Discussion Questions: 

  • What parts of this novel reaffirm gender stereotypes, and which break away?
  • Can you think of any ways that Mercedes’s treatment in the novel is reflected in the real world?
  • What does this novel say about the way that illness is treated in society?

We Flagged: “It was not the first time someone had spat at Mercedes, or even the fifth, but it had been some years since Elias had witnessed the insult.”

Read This If You Loved: Who Fears Death by Nnedi Okorafor, Miss Peregrine’s Home for Peculiar Children by Ransom Riggs, The Night Circus by Erin Morgenstern, Graceling by Kristin Cashore, Scythe Scythe by Neal Shusterman

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If I Were a Park Ranger
Author: Catherine Stier
Illustrator: Patrick Corrigan
Published April 1st, 2019 by Albert Whitman Company

Summary: If you were a national park ranger, you’d spend every day in one of the most treasured places in America. You’d have an amazing job protecting animals, the environment, and our country’s natural and historical heritage, from the wilds of Denali to the Statue of Liberty!

About the Creators:

As a child, Catherine Stier wanted to be an author or park ranger. She visited her first national park as a baby and has been a fan ever since. She is the author of If I Were President and several other award-winning picture books, and has worked as a magazine writer, newspaper columnist, writing instructor, and children’s literature researcher. She lives in San Antonio, Texas with her husband and volunteers with programs that connect families and children with nature and the outdoors. To learn more, and to download free activity sheets and curriculum guides, visit her website: catherinestier.com.

Patrick Corrigan was born in the north of England and grew up drawing and designing. After University, he was an art director in a design studio for nearly ten years. He now lives in London with his wife and cat, illustrating children’s books. See more of his work at www.patrickcorrigan.co.uk.

Review: What a great informational text about National Parks and the park rangers that take care of them! The text did a wonderful job introducing not only the National Parks and all the different ones throughout the country but also all of the amazing things that park rangers do to take care of these national treasures. I was most impressed by how it was all inclusive of all the different types of jobs that keep the parks going as well as all the different types of parks that can be visited. The text, filled with information, along with the colorful illustrations bring it all to life for the reader and keeps them engaged in a way that other non-narrative informational texts struggle with sometimes.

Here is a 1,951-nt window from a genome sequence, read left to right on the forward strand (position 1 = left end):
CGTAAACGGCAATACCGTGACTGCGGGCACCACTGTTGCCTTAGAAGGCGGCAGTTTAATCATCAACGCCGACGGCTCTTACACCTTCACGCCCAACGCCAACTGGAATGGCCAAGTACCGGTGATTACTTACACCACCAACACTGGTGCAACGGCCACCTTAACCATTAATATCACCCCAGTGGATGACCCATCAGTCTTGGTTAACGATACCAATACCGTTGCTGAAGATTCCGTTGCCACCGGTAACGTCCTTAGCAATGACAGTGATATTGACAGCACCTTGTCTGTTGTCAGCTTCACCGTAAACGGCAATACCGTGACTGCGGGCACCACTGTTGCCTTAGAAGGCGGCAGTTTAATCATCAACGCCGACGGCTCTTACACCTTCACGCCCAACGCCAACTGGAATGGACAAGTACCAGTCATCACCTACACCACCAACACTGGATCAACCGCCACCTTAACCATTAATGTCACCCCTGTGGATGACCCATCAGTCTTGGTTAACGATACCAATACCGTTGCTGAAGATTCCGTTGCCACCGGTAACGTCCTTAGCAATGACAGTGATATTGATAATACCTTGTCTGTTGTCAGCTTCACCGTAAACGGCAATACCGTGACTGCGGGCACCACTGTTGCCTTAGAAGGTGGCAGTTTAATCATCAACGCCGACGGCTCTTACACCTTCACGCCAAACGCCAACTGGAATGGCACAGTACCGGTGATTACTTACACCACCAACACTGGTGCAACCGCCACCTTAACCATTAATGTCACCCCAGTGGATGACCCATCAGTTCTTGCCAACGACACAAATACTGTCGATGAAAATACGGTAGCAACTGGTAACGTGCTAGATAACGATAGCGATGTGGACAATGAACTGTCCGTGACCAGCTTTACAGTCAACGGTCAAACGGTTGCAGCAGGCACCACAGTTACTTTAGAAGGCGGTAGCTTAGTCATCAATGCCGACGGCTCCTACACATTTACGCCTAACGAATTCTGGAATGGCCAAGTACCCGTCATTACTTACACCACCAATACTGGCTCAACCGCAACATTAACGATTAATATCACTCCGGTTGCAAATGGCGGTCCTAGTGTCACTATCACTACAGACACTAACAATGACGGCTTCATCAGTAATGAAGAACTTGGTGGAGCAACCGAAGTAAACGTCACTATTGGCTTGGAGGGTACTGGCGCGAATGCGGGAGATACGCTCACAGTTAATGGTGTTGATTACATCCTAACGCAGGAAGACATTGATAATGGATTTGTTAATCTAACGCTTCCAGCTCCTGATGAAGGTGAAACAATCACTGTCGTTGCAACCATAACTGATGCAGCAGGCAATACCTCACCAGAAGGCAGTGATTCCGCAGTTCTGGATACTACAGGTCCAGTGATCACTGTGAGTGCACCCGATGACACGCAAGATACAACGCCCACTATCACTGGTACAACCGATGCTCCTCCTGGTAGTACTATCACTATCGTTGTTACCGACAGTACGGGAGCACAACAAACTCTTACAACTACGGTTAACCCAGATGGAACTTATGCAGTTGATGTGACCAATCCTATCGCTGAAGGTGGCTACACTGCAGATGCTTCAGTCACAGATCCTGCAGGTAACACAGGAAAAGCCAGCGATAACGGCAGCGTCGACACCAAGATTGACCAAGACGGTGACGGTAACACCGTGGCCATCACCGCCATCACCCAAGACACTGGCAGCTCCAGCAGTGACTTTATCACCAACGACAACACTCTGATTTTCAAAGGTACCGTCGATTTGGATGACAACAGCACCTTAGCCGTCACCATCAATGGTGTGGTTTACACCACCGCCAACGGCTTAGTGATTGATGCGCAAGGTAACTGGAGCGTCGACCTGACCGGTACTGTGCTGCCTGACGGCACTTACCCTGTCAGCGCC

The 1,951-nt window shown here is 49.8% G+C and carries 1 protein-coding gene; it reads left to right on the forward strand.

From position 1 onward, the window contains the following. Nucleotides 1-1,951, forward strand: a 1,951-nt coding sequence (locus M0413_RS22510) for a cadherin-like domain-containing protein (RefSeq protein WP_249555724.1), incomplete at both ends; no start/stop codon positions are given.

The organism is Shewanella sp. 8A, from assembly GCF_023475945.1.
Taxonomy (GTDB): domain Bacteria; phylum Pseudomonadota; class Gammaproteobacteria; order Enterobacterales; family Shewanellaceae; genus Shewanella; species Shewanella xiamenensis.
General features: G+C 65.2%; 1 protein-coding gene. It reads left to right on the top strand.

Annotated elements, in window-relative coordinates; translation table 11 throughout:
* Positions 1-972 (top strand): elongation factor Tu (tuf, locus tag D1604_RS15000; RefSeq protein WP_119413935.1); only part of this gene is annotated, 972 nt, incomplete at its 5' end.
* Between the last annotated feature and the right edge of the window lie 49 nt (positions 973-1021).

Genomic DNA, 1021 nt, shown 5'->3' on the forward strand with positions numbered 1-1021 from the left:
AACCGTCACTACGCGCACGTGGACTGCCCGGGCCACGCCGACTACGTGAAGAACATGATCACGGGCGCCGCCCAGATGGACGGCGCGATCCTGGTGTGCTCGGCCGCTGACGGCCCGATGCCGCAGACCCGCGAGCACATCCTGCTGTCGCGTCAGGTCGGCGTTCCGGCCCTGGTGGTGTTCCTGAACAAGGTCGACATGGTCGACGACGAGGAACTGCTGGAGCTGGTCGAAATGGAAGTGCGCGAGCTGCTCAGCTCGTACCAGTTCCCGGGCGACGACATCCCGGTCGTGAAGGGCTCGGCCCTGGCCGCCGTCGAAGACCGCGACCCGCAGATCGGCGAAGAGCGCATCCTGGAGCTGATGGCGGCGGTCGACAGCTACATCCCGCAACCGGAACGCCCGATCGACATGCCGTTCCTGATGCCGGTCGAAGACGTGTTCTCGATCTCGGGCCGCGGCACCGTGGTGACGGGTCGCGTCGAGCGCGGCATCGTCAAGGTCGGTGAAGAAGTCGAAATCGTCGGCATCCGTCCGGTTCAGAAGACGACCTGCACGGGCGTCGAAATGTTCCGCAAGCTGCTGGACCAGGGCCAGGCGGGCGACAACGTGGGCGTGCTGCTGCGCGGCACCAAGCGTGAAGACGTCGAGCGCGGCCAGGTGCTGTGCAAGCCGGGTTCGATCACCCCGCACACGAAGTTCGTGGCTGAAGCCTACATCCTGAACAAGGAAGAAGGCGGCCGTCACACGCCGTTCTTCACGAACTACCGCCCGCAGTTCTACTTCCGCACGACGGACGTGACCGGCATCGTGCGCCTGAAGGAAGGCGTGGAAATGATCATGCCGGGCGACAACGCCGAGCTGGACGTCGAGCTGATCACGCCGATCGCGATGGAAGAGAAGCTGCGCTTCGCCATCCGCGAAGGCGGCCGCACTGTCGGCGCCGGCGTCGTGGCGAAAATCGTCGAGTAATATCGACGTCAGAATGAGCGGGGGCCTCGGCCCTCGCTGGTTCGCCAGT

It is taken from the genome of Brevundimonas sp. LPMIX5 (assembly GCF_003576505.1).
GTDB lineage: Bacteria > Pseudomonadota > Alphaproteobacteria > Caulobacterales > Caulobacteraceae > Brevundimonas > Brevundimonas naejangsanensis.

Teachers’ Tools for Navigation: 

2019’s National Park Week is April 20-28th, and If I Were a Park Ranger is a perfect read aloud for the week! It would be perfect for when a class is learning about Theodore Roosevelt or any other founder of National Parks also.

The author’s website also includes activity pages for the book: http://www.catherinestier.com/curriculum-guides/!

Discussion Questions: 

  • What National Park would you want to visit?
  • What does it take to be a park ranger?
  • What type of person do you think would succeed the most as a park ranger?
  • How does science fit into a park ranger’s job? Technology? Engineering? Math? Art?
  • What is the author’s purpose for creating the text?

Flagged Passages: 

Read This If You Love: National Parks, Nature, Conservation

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Giveaway!

Ten lucky winners will receive a copy of If I Were A Park Ranger by Catherine Stier. One Grand Prize winner will receive a signed copy of the book PLUS a Park Ranger Stuffed Doll, a “National Park Geek” Iron-on Patch, National Park Animal Cookies, Camping Stickers, Woodland Animal Mini Notebook, and Book Cover Postcards! Winners will be selected at random and notified via email. One entry per person, please. US addresses only. Entries are due by 5/3/19. Follow this link to enter!

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**Thank you to Blue Slip Media for providing a copy for review!**

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On the Come Up
Authors: Angie Thomas
Published: February 5, 2019 by Balzer + Bray

GoodReads Summary: Sixteen-year-old Bri wants to be one of the greatest rappers of all time. Or at least make it out of her neighborhood one day. As the daughter of an underground rap legend who died before he hit big, Bri’s got big shoes to fill. But now that her mom has unexpectedly lost her job, food banks and shutoff notices are as much a part of Bri’s life as beats and rhymes. With bills piling up and homelessness staring her family down, Bri no longer just wants to make it—she has to make it.